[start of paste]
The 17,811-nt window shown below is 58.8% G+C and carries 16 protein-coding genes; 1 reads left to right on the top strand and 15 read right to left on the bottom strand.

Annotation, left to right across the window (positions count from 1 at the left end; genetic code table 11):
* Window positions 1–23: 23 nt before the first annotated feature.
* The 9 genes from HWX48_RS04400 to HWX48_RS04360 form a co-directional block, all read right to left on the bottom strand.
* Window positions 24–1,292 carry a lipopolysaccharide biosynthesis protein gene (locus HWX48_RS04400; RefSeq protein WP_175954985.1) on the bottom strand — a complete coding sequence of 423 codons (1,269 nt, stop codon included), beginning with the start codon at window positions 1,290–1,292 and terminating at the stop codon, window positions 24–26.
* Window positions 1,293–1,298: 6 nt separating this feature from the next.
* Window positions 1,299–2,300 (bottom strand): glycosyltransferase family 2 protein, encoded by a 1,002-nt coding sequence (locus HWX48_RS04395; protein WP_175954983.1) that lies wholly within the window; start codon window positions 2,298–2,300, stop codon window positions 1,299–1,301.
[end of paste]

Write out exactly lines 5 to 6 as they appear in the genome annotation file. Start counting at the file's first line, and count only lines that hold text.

* Window positions 24–1,292 carry a lipopolysaccharide biosynthesis protein gene (locus HWX48_RS04400; RefSeq protein WP_175954985.1) on the bottom strand — a complete coding sequence of 423 codons (1,269 nt, stop codon included), beginning with the start codon at window positions 1,290–1,292 and terminating at the stop codon, window positions 24–26.
* Window positions 1,293–1,298: 6 nt separating this feature from the next.